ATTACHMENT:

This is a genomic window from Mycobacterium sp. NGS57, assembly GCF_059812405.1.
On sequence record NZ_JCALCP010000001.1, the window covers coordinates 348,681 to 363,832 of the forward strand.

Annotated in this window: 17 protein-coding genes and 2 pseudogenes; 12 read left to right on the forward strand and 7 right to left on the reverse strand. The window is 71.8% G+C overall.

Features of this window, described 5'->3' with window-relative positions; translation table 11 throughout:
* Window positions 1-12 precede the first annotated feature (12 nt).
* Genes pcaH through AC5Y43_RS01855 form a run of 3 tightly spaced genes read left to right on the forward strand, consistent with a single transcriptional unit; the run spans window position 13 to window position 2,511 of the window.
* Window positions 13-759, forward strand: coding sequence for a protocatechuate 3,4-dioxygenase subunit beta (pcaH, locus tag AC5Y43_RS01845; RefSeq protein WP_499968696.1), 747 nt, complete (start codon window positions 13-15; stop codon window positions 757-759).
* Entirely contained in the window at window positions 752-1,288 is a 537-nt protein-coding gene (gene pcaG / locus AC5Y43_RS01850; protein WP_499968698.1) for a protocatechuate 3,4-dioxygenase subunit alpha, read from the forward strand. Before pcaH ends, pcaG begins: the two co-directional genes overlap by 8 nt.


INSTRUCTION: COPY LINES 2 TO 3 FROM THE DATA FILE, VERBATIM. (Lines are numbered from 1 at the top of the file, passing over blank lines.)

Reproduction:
On sequence record NZ_JCALCP010000001.1, the window covers coordinates 348,681 to 363,832 of the forward strand.

Annotated in this window: 17 protein-coding genes and 2 pseudogenes; 12 read left to right on the forward strand and 7 right to left on the reverse strand. The window is 71.8% G+C overall.